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Health in the CityRace, Poverty, and the Negotiation of Women's Health in New York City, 1915-1930$
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Tanya Hart

Print publication date: 2015

Print ISBN-13: 9781479867998

Published to NYU Press Scholarship Online: March 2016

DOI: 10.18574/nyu/9781479867998.001.0001

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Work in the City

Work in the City

Chapter:
(p.85) 3 Work in the City
Source:
Health in the City
Author(s):

Tanya Hart

Publisher:
NYU Press
DOI:10.18574/nyu/9781479867998.003.0004

This chapter provides an overview of the amalgamation of top-down efforts to aid and analyze the poor. In particular, it discusses the study of Dr. S. Josephine Baker, head of the Division of Child Hygiene and the first woman to lead a municipal city department in the United States, as well as that of Dr. W.E.B. DuBois, who researched on black life in San Juan Hill (the earlier name for Columbus Hill). Baker suggests that cities should invest in teaching new mothers preventive health care measures, and use visiting nurses as teachers and supervisors to monitor child care. Meanwhile, Du Bois argues that North America must turn its attention to its race problem in a manner that is less “academic” and more in tune with that of South America.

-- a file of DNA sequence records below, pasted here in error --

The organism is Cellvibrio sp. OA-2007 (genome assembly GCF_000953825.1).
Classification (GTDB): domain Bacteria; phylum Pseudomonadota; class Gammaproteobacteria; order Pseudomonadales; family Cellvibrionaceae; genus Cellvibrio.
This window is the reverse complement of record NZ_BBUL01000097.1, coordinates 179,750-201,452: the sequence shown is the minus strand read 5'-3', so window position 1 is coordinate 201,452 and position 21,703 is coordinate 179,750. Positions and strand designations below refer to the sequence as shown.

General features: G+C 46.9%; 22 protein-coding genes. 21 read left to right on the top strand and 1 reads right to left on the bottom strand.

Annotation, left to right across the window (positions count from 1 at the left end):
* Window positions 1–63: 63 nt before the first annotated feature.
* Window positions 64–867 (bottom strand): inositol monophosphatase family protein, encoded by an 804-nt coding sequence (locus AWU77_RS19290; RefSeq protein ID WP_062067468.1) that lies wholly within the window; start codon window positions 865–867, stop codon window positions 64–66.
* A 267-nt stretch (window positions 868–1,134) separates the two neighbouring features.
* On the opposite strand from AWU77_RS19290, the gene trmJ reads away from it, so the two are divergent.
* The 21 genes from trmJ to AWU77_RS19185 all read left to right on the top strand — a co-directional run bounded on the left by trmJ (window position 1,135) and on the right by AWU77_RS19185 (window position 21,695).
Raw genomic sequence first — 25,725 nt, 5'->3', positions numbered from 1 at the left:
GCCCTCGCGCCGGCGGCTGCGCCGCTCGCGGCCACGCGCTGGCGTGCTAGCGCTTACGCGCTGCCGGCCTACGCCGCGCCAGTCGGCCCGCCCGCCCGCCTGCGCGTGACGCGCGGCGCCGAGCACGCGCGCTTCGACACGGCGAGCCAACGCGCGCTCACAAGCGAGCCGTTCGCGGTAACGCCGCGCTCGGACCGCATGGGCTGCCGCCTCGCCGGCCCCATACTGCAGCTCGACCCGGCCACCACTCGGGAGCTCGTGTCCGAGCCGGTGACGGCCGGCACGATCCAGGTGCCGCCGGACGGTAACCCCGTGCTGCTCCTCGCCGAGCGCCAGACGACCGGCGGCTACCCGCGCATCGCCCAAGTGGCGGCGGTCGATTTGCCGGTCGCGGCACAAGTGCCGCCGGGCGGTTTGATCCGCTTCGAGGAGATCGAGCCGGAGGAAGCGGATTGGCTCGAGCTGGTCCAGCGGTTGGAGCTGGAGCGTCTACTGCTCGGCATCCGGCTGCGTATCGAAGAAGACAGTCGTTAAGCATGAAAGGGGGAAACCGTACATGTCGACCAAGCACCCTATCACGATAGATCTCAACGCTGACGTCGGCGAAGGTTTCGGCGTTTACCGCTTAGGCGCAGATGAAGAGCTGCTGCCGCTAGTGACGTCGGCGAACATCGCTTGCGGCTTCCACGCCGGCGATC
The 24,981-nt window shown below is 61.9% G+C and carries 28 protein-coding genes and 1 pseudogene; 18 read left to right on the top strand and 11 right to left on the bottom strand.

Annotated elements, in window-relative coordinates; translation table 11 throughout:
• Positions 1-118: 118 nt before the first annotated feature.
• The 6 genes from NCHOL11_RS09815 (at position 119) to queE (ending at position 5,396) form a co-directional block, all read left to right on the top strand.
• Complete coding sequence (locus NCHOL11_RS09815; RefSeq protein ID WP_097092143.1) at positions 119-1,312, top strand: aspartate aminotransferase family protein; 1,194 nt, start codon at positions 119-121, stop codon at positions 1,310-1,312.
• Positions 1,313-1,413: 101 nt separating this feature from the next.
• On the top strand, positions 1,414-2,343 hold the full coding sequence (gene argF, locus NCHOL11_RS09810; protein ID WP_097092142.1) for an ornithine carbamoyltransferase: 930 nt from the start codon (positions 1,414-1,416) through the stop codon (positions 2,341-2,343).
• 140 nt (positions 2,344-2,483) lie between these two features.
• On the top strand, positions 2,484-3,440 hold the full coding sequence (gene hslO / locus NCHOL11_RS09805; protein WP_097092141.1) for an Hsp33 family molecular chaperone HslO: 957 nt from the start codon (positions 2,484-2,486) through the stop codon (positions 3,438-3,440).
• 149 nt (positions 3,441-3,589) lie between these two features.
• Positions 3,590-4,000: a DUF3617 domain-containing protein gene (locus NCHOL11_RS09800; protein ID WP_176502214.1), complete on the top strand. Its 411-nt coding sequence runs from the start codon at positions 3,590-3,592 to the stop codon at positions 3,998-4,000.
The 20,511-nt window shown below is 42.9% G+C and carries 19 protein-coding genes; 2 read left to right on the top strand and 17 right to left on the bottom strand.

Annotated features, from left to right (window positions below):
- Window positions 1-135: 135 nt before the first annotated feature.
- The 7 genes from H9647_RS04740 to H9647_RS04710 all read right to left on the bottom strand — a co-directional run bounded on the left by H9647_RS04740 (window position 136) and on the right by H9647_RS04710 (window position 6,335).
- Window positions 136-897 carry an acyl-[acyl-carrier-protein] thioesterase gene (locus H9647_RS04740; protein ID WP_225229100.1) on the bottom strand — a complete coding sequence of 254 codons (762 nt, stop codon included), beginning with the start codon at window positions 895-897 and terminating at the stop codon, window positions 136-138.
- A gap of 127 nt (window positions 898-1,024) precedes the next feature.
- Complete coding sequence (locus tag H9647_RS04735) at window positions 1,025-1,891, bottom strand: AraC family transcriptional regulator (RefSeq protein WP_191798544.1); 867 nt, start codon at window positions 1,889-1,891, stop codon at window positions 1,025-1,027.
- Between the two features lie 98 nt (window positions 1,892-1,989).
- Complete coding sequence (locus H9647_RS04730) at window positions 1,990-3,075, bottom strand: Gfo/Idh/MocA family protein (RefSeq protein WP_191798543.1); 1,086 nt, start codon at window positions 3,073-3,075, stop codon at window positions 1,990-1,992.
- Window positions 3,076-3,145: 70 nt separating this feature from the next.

Keywords:   Dr. S. Josephine Baker, Division of Child Hygiene, Dr. W.E.B. DuBois, San Juan Hill, Columbus Hill

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